However, he says, "Playing these games all the way through to the end, I do not recommend." You can play a game for two hours "and learn 80% of what I'd learn if [you] played till the end."
You also need to get deeply into the docs and plans for the game, and then talk to the sub-teams / cells / etc. that are executing these plans. It's worth noting, however, that "I don't want people to update plans for me.I'd rather wait till the end of the milestone" or other natural break point to update the docs.
Charvat's technique for figuring out what's missing from the plans, and how the game's going to get made, is to take something incomplete "and try to build it. I don't build it to share it or because I want to lead."
It's time to get your hands dirty and this leads to questions... These questions will just come ripping out and I will then go walk around and start getting answers to them," says Charvat. For writing documents, in general, says Charvat, "the main beneficiary is not the reader; it's the writer."
Charvat schedules one-on-one meetings with as many of the team as he can -- all disciplines, all levels of hierarchy. "You get a ton of data in a short amount of time," he says. Make sure you "sample points from a different part of the project," and learn about team culture and function, as well as the project. You should speak to 25 percent of the team, or "until you dread the meetings", whichever comes first.
"Find and make sure you schedule time with 'the really smart ones'," says Charvat. Usually, other staffers will tell you, casually, who's the most competent on the project -- just listen, and then make sure to speak with them. And if there's anybody you've worked with before, "make sure they get on your list. They're going to be more open with you."
And don’t just limit it to your team; look outside. Speak to "either your QA lead, or your marketing manager, or your general manager... Someone who is not part of the development team, because you want to get an idea of people outside the project view the team. A lot of these dysfunctional teams are not self-aware," says Charvat.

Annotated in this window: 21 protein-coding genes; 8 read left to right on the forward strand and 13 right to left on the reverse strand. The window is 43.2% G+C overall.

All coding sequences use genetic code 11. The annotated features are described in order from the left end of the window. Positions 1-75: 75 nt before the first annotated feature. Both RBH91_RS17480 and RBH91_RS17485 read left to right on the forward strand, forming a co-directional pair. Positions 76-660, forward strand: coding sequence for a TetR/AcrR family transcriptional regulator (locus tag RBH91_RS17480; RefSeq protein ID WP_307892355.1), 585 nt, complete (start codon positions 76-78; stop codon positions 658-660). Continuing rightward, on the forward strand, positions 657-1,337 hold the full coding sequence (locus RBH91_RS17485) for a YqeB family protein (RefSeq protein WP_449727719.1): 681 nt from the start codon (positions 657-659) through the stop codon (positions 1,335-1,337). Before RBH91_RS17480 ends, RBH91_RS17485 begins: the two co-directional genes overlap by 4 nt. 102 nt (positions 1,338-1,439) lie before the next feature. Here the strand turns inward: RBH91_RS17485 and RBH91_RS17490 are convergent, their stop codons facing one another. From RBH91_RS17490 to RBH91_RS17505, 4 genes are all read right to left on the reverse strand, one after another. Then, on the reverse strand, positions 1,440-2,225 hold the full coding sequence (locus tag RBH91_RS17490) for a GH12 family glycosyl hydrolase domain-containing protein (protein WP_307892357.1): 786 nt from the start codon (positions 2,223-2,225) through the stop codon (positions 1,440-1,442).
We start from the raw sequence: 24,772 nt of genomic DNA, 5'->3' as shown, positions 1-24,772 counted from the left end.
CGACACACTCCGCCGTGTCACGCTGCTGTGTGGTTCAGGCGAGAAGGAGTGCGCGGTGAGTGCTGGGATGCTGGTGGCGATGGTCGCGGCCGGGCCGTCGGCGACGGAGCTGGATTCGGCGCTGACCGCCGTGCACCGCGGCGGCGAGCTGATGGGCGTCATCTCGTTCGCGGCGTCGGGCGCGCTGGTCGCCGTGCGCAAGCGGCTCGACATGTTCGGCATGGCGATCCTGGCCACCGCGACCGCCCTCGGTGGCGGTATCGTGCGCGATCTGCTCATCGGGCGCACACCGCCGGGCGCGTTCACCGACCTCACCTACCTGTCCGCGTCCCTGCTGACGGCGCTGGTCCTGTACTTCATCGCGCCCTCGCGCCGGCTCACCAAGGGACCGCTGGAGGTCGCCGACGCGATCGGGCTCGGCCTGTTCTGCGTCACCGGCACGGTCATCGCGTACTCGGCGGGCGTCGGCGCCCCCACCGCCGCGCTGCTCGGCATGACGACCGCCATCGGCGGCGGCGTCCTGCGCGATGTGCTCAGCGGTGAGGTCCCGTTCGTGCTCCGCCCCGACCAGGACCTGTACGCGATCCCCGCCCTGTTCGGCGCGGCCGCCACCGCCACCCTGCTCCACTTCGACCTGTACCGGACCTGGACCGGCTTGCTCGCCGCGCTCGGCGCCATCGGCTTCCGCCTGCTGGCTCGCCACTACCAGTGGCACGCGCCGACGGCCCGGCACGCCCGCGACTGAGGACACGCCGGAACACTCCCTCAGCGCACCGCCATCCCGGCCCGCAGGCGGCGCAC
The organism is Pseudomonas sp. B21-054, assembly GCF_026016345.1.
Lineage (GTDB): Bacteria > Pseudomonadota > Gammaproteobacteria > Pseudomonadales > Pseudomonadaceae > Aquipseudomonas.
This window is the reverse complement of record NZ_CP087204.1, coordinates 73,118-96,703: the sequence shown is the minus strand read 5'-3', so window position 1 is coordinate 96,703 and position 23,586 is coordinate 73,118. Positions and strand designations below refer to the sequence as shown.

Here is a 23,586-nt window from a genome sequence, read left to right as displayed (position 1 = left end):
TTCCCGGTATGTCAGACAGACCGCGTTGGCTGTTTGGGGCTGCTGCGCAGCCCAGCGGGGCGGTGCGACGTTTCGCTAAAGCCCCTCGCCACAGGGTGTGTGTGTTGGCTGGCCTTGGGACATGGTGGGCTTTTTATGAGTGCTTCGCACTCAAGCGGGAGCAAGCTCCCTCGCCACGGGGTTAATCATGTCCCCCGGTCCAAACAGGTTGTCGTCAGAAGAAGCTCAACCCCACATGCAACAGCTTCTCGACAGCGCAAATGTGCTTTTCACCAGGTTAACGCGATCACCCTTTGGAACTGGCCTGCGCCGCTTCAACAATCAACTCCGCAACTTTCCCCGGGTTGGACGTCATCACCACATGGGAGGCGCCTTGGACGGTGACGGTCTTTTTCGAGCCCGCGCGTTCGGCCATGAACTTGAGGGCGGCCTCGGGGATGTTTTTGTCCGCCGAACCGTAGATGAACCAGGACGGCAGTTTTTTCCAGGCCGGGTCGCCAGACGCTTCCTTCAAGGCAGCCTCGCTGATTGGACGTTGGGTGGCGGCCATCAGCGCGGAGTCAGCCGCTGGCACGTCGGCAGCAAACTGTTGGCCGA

What to talk about?
- The Person
. Their career, what games they're playing, their significant other
. Give an introduction and brief, career history -- "What I've done, why I'm here, how I work"
- The Project
. Get to the project within 10 minutes -- in a 30 minute meeting.
The questions you should concentrate on include, "What does the team do well?" and "What could the team improve at?" Says Charvat, "You don't want to change what the team does well. The second question is what's going to take up the entire meeting, because this is what people want to talk about, and they will probably have a whole list prepared already and they'll dump it on you."
Close with "what should I do?" and
"what shouldn't I do?", says Charvat. He notes that by the time you speak to most of the team members, they'll already have an idea what track you're on, and be prepared to answer this.
Crafting A Report
Once this process is over, Charvat crafts a report on the state of the project. "This is very straightforward, and I let everybody know I am doing it," he says.
The report should cover four areas: People, Product, Process, and Tech. It should be written in a postmortem style with good/bad/ugly points, and there should be two versions, says Charvat.
"There's the one you're going to share with the [management] guy you're going to link arms with. And there's the other one I share with the core leadership team," he says. "In both cases, you want both of these reports to sting a little bit." The external version will contain "sensitive data that may not be appropriate to share with the broader team" -- like info on personnel.
The process for writing this report -- gathering the data, analyzing it, and assembling it, is not much fun, says Charvat. "It's very eye-opening and it will probably make you feel sad for yourself, as you hear about how fucked up the project is, but it's better to do it earlier than later."
Charvat has another process called "being a whore", which to him means getting involved in as many pots as possible -- spreading himself around the team, in other words. Get involved in meetings and mailing lists and forums -- gather as much data as you can.
Ask the leads what recurring meetings there are, and observe them -- both leaders and participants. "The key is you need to shut up," says Charvat. "The fact that you're there in the first place and it's going to change the meeting regardless... as much as possible you want to be in the background."
"You're not there to change the meeting; you're there to observe the team," he adds. If you have different views on how things should be done, "Share those outside the meeting." When it comes to mailing lists, "review the list on the mail server, review a bunch of them, and then lurk."